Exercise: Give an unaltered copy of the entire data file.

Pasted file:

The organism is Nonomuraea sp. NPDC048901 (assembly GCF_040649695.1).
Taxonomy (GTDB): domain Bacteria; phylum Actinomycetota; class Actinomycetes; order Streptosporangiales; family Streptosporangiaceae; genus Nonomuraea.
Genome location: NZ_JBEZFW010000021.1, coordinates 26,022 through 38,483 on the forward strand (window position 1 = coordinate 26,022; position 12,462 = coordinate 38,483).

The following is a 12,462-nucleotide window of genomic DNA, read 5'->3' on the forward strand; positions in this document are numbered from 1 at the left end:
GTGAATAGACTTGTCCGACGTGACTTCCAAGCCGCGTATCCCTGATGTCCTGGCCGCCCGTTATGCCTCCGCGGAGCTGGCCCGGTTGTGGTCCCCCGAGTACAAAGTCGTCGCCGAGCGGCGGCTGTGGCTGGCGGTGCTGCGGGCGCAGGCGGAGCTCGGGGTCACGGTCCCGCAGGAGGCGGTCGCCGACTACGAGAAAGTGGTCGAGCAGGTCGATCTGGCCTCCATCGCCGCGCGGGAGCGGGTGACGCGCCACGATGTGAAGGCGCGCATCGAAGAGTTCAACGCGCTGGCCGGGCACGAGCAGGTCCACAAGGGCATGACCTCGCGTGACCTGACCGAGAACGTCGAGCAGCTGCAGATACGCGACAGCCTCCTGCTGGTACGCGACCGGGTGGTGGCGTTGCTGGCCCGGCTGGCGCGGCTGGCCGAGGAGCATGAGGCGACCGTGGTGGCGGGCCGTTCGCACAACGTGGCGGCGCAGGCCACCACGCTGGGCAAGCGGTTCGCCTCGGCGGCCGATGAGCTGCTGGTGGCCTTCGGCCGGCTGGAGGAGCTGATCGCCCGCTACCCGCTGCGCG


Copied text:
The organism is Nonomuraea sp. NPDC048901 (assembly GCF_040649695.1).
Taxonomy (GTDB): domain Bacteria; phylum Actinomycetota; class Actinomycetes; order Streptosporangiales; family Streptosporangiaceae; genus Nonomuraea.
Genome location: NZ_JBEZFW010000021.1, coordinates 26,022 through 38,483 on the forward strand (window position 1 = coordinate 26,022; position 12,462 = coordinate 38,483).

The following is a 12,462-nucleotide window of genomic DNA, read 5'->3' on the forward strand; positions in this document are numbered from 1 at the left end:
GTGAATAGACTTGTCCGACGTGACTTCCAAGCCGCGTATCCCTGATGTCCTGGCCGCCCGTTATGCCTCCGCGGAGCTGGCCCGGTTGTGGTCCCCCGAGTACAAAGTCGTCGCCGAGCGGCGGCTGTGGCTGGCGGTGCTGCGGGCGCAGGCGGAGCTCGGGGTCACGGTCCCGCAGGAGGCGGTCGCCGACTACGAGAAAGTGGTCGAGCAGGTCGATCTGGCCTCCATCGCCGCGCGGGAGCGGGTGACGCGCCACGATGTGAAGGCGCGCATCGAAGAGTTCAACGCGCTGGCCGGGCACGAGCAGGTCCACAAGGGCATGACCTCGCGTGACCTGACCGAGAACGTCGAGCAGCTGCAGATACGCGACAGCCTCCTGCTGGTACGCGACCGGGTGGTGGCGTTGCTGGCCCGGCTGGCGCGGCTGGCCGAGGAGCATGAGGCGACCGTGGTGGCGGGCCGTTCGCACAACGTGGCGGCGCAGGCCACCACGCTGGGCAAGCGGTTCGCCTCGGCGGCCGATGAGCTGCTGGTGGCCTTCGGCCGGCTGGAGGAGCTGATCGCCCGCTACCCGCTGCGCG